Todd Woodruff and Emily Frosaker are a happy young couple starting out their shops — side by side — in a downtown neighborhood that is being recast to accommodate just such dreams.
Woodruff's Waffle Champion and Frosaker's Dry/Shop, both opened this past week, join a mix of restaurants, apartments, shops and offices developed by MidTown Renaissance, a partnership between Bob Howard, Mickey Clagg and Chris Fleming.
Woodruff, 34, already had a following with his Waffle Champion food truck, which had become one of the city's top mobile eateries just a few months after hitting the streets.
MidTown seemed like a winning proposition when he signed the lease for his space at 1212 N Walker last year. Since then, the neighborhood has seen the announced additions of hundreds of apartments, a hotel and law school — all unanticipated back in 2011.
“There's a lot of housing coming in, we've got the OCU law school coming, the Osler (Ambassador Hotel) opening next door in the fall — it could not be better timing,” Woodruff said. “Our clientele is built into this neighborhood. If you had told me two years ago this kind of progress would take place, I don't think I would have believed you.”
As lines formed at Waffle Champion on Friday, its grand opening, Woodruff's girlfriend, Frosaker, 27, was enjoying her first week as a salon owner with sister, Caroline, 22. Their Dry/Shop, however, is unlike any salon in city with its emphasis on blow dry hair styling and diverse mix of retail.
“I always wanted to do something with a salon,” Frosaker said. “My sister does hair, so we started doing research on the blow dry bars starting to pop up, and I thought it was a genius idea.”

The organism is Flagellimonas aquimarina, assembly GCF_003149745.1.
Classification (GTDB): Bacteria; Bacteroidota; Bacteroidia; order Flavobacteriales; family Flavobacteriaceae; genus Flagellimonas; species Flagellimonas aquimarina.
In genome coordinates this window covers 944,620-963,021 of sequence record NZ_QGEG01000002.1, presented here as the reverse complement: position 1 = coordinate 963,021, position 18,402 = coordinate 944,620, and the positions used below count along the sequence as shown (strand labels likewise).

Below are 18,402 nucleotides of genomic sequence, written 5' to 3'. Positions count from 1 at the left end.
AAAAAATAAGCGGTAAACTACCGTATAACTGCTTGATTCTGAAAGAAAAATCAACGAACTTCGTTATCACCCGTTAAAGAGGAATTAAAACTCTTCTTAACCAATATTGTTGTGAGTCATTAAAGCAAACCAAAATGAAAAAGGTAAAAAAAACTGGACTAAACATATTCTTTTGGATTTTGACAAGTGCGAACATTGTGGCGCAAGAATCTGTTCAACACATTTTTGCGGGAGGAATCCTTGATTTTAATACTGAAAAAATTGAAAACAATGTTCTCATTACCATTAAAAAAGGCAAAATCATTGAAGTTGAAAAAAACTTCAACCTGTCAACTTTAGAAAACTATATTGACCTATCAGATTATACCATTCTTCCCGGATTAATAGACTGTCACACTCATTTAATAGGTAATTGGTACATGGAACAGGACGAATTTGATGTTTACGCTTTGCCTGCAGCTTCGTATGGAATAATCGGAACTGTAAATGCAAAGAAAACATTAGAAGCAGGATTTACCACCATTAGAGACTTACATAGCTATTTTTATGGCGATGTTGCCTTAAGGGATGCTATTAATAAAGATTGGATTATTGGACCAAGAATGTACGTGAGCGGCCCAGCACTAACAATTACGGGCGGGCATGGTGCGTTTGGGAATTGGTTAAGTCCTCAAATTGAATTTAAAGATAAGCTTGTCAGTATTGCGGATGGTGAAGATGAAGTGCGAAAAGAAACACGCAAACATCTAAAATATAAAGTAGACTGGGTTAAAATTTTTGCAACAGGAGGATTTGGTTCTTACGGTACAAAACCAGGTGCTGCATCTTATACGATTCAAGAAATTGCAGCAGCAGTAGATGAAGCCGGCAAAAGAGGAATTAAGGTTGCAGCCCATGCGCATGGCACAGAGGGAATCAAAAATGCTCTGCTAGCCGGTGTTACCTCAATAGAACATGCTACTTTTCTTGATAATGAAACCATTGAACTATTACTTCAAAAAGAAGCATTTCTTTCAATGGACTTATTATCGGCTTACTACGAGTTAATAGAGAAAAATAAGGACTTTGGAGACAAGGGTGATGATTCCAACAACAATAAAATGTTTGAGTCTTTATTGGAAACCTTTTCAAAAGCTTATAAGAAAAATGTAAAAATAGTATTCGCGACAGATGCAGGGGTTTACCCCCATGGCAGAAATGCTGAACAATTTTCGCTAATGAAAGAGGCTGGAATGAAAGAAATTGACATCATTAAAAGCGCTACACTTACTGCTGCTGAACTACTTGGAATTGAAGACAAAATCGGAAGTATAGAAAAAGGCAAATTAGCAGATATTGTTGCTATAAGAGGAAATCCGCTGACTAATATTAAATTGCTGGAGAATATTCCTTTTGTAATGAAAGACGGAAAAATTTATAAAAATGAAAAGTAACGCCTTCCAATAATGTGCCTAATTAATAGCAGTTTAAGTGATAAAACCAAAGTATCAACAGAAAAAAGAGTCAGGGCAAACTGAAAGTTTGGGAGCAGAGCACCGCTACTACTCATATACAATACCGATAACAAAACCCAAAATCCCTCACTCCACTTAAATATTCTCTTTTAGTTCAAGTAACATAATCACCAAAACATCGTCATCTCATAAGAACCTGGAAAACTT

Woodruff's offering of gourmet sandwiches on waffles was a new twist for Oklahoma City. Frosaker believed the blow dry bar would also create a new option for women looking for a “special look.”
“Women love to get their hair blow dried and styled,” Frosaker said.
“It's a round brush technique, and can last for up to two to three days. You leave with bouncy, fluffy, voluminous hair. It's not something you can do yourself — it's something that can only be done with certain products and techniques.”
Design draws customers
Both Woodruff and Frosaker credit architect Brian Fitzsimmons with creating the perfect home for their new ventures. Fitzsimmons, who also oversaw design of the nearby Guardian Garage apartments, the 430 NW 12 apartments and the Park Place Alley for MidTown Renaissance, worked closely with both entrepreneurs to create their new vibe.
Woodruff said the design was a give and take with Fitzsimmons and project manager Jason Leach. He loved their idea of creating a floor plan and design that they call a “deconstructed waffle.”
But they also went back and forth about seating.
“I wanted to stay ahead of national dining trends,” Woodruff said. “And the trends I see are community style seating. Brian and Jason had the vision of regular seating with community style tables and chairs.”
Woodruff said the design gave his guests control over seating, which was evidenced on very first day of Waffle Champion's invitation-only soft opening on Wednesday.
Fitzsimmons faced some unique challenges in addressing the Dry/Shop space. The building itself is a former garage that was converted into an apartment building by TAParchitecture. Fitzsimmons, tasked with the retail first floor, saw opportunity in using a basement level for preparation space for Waffle Champion and nail salon service for Dry/Shop.
A former garage stairway inspired Fitzsimmons to suggest to Frosaker that it be used to create a “crows nest” spot for her sister's more traditional hair salon.
A colorful stretch of blow dry stations, meanwhile, was established along with a seating area and retail shelves to ensure guests are entertained throughout their visits.
At a glance
Building a new Midtown
Other Midtown Renaissance projects: